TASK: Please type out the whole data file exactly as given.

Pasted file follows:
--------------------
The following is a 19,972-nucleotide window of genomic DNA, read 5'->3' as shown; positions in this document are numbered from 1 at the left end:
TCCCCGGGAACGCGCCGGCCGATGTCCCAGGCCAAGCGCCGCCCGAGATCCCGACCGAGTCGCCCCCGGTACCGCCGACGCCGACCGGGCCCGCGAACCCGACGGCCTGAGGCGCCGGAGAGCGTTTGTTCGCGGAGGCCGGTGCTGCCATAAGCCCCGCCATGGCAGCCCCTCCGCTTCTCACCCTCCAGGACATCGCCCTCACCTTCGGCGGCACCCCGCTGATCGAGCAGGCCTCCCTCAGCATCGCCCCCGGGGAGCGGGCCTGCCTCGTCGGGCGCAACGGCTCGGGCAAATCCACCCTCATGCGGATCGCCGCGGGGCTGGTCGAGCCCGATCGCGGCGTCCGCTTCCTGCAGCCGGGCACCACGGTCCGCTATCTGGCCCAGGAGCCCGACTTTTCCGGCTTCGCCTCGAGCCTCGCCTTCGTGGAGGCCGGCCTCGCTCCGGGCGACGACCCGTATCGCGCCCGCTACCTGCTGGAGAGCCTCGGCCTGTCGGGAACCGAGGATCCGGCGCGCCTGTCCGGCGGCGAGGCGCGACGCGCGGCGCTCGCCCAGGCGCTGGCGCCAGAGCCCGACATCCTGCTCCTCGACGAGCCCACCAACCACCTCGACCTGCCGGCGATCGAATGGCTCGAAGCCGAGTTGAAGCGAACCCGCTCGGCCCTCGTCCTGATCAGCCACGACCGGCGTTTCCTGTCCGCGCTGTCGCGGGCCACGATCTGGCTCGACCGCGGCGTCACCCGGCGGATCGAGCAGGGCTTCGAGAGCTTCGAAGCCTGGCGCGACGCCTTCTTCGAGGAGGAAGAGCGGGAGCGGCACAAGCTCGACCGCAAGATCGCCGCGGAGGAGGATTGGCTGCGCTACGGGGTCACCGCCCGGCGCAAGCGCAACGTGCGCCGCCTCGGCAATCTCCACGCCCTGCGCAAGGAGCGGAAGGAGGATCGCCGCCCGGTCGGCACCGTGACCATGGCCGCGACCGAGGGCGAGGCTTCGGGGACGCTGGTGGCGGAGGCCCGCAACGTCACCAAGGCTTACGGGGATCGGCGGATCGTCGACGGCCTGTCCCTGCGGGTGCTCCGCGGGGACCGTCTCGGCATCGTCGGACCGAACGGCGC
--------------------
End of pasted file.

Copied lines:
The following is a 19,972-nucleotide window of genomic DNA, read 5'->3' as shown; positions in this document are numbered from 1 at the left end:
TCCCCGGGAACGCGCCGGCCGATGTCCCAGGCCAAGCGCCGCCCGAGATCCCGACCGAGTCGCCCCCGGTACCGCCGACGCCGACCGGGCCCGCGAACCCGACGGCCTGAGGCGCCGGAGAGCGTTTGTTCGCGGAGGCCGGTGCTGCCATAAGCCCCGCCATGGCAGCCCCTCCGCTTCTCACCCTCCAGGACATCGCCCTCACCTTCGGCGGCACCCCGCTGATCGAGCAGGCCTCCCTCAGCATCGCCCCCGGGGAGCGGGCCTGCCTCGTCGGGCGCAACGGCTCGGGCAAATCCACCCTCATGCGGATCGCCGCGGGGCTGGTCGAGCCCGATCGCGGCGTCCGCTTCCTGCAGCCGGGCACCACGGTCCGCTATCTGGCCCAGGAGCCCGACTTTTCCGGCTTCGCCTCGAGCCTCGCCTTCGTGGAGGCCGGCCTCGCTCCGGGCGACGACCCGTATCGCGCCCGCTACCTGCTGGAGAGCCTCGGCCTGTCGGGAACCGAGGATCCGGCGCGCCTGTCCGGCGGCGAGGCGCGACGCGCGGCGCTCGCCCAGGCGCTGGCGCCAGAGCCCGACATCCTGCTCCTCGACGAGCCCACCAACCACCTCGACCTGCCGGCGATCGAATGGCTCGAAGCCGAGTTGAAGCGAACCCGCTCGGCCCTCGTCCTGATCAGCCACGACCGGCGTTTCCTGTCCGCGCTGTCGCGGGCCACGATCTGGCTCGACCGCGGCGTCACCCGGCGGATCGAGCAGGGCTTCGAGAGCTTCGAAGCCTGGCGCGACGCCTTCTTCGAGGAGGAAGAGCGGGAGCGGCACAAGCTCGACCGCAAGATCGCCGCGGAGGAGGATTGGCTGCGCTACGGGGTCACCGCCCGGCGCAAGCGCAACGTGCGCCGCCTCGGCAATCTCCACGCCCTGCGCAAGGAGCGGAAGGAGGATCGCCGCCCGGTCGGCACCGTGACCATGGCCGCGACCGAGGGCGAGGCTTCGGGGACGCTGGTGGCGGAGGCCCGCAACGTCACCAAGGCTTACGGGGATCGGCGGATCGTCGACGGCCTGTCCCTGCGGGTGCTCCGCGGGGACCGTCTCGGCATCGTCGGACCGAACGGCGC